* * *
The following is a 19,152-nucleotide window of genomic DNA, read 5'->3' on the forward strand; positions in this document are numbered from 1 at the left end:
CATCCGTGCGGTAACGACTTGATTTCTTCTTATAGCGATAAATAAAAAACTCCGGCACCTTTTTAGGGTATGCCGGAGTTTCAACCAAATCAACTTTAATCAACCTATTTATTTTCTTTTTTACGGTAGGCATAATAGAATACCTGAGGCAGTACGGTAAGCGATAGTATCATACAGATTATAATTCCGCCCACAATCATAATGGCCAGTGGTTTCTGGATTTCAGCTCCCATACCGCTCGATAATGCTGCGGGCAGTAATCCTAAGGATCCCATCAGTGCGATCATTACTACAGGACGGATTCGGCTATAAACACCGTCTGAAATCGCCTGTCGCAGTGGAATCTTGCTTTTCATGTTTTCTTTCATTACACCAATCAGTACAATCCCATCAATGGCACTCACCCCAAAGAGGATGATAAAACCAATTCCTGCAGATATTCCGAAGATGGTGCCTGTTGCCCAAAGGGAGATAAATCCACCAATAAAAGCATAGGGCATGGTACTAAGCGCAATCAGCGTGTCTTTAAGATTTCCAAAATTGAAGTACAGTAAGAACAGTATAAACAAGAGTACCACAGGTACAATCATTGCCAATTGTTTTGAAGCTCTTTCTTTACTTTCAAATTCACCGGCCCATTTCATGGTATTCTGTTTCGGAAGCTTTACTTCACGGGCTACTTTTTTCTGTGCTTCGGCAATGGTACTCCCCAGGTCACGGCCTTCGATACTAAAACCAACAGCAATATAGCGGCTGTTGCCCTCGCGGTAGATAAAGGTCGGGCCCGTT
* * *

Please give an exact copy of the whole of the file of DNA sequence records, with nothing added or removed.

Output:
The following is a 19,152-nucleotide window of genomic DNA, read 5'->3' on the forward strand; positions in this document are numbered from 1 at the left end:
CATCCGTGCGGTAACGACTTGATTTCTTCTTATAGCGATAAATAAAAAACTCCGGCACCTTTTTAGGGTATGCCGGAGTTTCAACCAAATCAACTTTAATCAACCTATTTATTTTCTTTTTTACGGTAGGCATAATAGAATACCTGAGGCAGTACGGTAAGCGATAGTATCATACAGATTATAATTCCGCCCACAATCATAATGGCCAGTGGTTTCTGGATTTCAGCTCCCATACCGCTCGATAATGCTGCGGGCAGTAATCCTAAGGATCCCATCAGTGCGATCATTACTACAGGACGGATTCGGCTATAAACACCGTCTGAAATCGCCTGTCGCAGTGGAATCTTGCTTTTCATGTTTTCTTTCATTACACCAATCAGTACAATCCCATCAATGGCACTCACCCCAAAGAGGATGATAAAACCAATTCCTGCAGATATTCCGAAGATGGTGCCTGTTGCCCAAAGGGAGATAAATCCACCAATAAAAGCATAGGGCATGGTACTAAGCGCAATCAGCGTGTCTTTAAGATTTCCAAAATTGAAGTACAGTAAGAACAGTATAAACAAGAGTACCACAGGTACAATCATTGCCAATTGTTTTGAAGCTCTTTCTTTACTTTCAAATTCACCGGCCCATTTCATGGTATTCTGTTTCGGAAGCTTTACTTCACGGGCTACTTTTTTCTGTGCTTCGGCAATGGTACTCCCCAGGTCACGGCCTTCGATACTAAAACCAACAGCAATATAGCGGCTGTTGCCCTCGCGGTAGATAAAGGTCGGGCCCGTT